French or franglais?


Living in France, it is difficult to ignore that this week (14-22 March) is ‘La semaine de la langue française et de la francophonie’. Every year the French dedicate a week to the celebration of their language. As always, there are lots of activities, including a different list of ten words each year, ‘Dis-moi dix mots’, intended to inspire artistic and educational projects.

The week never goes by, however, without multiple articles in the media about that dreaded disease, ‘le franglais’, a language that is a bewildering mixture of French and English. Everyone bemoans the fact that television programmes, including news bulletins, conversations in the workplace and in the home, not to mention advertising, are increasingly peppered with ‘le franglais’.

Is this a problem? For those who see themselves as defenders of all things French, it is a serious danger, an open door through which Anglo-Saxon culture will flood into France.

For years now the French have attempted to stem the flow and shut the door once and for all. In 1994, ‘la loi Toubon’ imposed strict guidelines. The use of French in official texts was mandatory and in advertising, any use of English had to be accompanied by a French translation. In 1996, ‘La commission générale de terminologie et de néologie’ was created to promote the use of French and in coordination with the ‘l’Académie française’, to enrich French with approved words and expressions for English terms. Disneyland would be ‘un ludopole’, a Bed and Breakfast a ‘café couette’, a weekend ‘une vacancelle’. Unsurprisingly, these terms never really caught on and the use of English in advertising now seems to be almost essential, a sort of ‘snobisme’.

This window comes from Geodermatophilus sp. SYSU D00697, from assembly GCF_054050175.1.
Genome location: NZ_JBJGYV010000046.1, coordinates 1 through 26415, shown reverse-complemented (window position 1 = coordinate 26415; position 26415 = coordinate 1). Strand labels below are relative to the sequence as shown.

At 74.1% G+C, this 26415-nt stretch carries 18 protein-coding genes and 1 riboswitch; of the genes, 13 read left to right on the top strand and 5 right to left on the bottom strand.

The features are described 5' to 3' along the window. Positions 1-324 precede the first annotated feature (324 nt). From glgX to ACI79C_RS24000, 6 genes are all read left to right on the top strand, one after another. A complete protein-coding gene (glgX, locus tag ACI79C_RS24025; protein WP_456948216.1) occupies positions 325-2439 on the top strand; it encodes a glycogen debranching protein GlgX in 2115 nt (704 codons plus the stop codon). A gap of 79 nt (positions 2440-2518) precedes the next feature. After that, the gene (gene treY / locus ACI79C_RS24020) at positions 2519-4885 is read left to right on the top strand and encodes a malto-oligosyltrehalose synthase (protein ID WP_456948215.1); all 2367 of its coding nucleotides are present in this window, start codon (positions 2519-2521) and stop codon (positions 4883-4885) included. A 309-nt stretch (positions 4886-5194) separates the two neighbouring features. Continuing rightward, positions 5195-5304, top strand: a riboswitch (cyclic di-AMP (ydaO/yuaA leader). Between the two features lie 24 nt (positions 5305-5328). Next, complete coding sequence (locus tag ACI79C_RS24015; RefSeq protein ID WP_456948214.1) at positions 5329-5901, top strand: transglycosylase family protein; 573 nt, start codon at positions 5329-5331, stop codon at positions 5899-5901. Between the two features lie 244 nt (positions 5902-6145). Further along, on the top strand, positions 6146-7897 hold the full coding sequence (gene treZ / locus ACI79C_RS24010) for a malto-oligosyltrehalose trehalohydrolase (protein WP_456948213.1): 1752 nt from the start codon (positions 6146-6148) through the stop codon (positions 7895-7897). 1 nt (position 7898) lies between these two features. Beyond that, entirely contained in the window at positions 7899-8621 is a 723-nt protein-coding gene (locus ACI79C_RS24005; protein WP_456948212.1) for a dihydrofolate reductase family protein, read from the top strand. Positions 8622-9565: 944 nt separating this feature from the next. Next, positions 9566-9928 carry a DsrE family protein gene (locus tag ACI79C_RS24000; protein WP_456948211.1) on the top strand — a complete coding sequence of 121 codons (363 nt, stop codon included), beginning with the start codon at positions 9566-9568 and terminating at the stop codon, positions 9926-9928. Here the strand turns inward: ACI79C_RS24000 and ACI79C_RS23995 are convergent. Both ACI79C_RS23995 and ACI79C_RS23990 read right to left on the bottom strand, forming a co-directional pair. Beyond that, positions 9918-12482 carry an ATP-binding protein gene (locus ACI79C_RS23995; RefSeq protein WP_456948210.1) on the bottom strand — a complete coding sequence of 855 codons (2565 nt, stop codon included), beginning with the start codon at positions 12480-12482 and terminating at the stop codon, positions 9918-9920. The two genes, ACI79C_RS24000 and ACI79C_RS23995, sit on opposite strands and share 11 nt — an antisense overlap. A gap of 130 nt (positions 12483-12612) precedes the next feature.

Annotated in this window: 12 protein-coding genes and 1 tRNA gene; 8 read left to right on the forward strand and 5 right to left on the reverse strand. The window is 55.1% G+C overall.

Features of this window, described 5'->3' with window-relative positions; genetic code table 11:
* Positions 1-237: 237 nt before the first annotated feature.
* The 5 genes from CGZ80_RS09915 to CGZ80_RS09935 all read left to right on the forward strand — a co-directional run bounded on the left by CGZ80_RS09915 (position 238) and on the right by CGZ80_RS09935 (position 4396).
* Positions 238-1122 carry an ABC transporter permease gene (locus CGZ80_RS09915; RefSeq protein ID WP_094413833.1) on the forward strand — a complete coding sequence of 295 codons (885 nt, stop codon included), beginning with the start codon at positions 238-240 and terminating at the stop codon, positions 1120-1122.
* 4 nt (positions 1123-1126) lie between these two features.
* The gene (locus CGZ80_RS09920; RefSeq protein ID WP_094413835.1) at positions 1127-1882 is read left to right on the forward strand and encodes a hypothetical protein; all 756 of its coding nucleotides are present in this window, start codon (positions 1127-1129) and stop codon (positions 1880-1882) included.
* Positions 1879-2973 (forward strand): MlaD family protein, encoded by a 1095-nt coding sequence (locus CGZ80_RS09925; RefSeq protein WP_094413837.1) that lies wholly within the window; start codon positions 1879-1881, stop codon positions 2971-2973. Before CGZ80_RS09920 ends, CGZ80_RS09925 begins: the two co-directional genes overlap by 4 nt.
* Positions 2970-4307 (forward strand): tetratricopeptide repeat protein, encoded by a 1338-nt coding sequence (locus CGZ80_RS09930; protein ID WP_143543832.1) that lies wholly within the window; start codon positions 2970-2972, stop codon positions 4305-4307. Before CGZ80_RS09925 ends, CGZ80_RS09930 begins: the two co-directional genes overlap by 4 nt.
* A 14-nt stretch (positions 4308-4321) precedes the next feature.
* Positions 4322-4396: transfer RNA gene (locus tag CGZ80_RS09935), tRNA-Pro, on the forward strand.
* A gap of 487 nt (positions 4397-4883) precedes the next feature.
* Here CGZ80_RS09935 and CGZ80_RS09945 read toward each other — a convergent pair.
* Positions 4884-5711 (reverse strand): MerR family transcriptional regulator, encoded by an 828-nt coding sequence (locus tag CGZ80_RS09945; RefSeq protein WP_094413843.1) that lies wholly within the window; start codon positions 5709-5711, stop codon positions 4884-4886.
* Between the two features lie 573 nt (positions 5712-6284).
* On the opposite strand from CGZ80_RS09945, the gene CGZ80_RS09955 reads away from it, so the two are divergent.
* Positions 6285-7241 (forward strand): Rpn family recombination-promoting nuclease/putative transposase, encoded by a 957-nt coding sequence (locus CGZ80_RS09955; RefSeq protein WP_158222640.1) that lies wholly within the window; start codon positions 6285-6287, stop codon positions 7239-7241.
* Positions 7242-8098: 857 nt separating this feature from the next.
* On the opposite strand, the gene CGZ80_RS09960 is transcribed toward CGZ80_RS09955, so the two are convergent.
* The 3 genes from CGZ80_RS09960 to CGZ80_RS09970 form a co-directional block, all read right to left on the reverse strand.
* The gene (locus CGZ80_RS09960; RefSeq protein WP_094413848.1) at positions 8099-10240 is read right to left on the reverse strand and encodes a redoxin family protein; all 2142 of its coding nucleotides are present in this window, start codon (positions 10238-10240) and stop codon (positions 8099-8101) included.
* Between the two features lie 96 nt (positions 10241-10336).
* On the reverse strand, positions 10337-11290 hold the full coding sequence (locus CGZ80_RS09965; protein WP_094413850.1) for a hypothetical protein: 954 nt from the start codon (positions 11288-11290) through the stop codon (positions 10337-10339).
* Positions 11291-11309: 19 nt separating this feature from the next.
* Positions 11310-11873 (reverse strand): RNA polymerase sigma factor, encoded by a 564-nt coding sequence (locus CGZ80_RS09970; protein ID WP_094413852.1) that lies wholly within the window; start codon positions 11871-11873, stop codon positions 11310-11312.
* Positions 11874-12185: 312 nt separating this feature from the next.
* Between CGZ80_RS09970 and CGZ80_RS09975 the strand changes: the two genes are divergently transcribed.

French Canadians, who are old hands at inventing French words for new concepts, have been more successful, but even they slip up at times. A Montreal bakery, vaunting its cakes for special occasions put ‘les gâteaux d’occasion’ on its sign. That translates as second-hand cakes. Not really everyone’s cup of tea.

What has been effective in both countries is a subtler strategy aimed at keeping the upper hand, a sort of reverse engineering. Those borrowed English words are modified ever so slightly and suddenly they are French. Hyphens are introduced, ‘un best-seller, le hard-discount, un coming-out’. French verb endings are added: ‘crasher, uploader, forwarder, checker’. A gender is assigned, (who decided that ‘un standing ovation’ should be masculine?). Even more effectively, the words often no longer have exactly the same meaning as in the original English usage. ‘Un parking’ is the place where you park your car, not the action of doing so. You eat in ‘un snack’ rather than consuming one. You pick up your Internet-ordered groceries from ‘un Drive’ (whatever happened to the ‘-in’ part?).

Add a few throaty French ‘r’ sounds when pronouncing the words and most English speakers could be excused for not realising that the word or phrase is an English one. What better way to beat the competition than to turn the tables and prevent the enemy from recognising its own?

Having said that, when you hear a French football commentator shout ‘Il a scoré’ it does sound rather like an own goal.

You can learn more about the French language and culture in the Kolibri Languages Guides.

Pam Bourgeois


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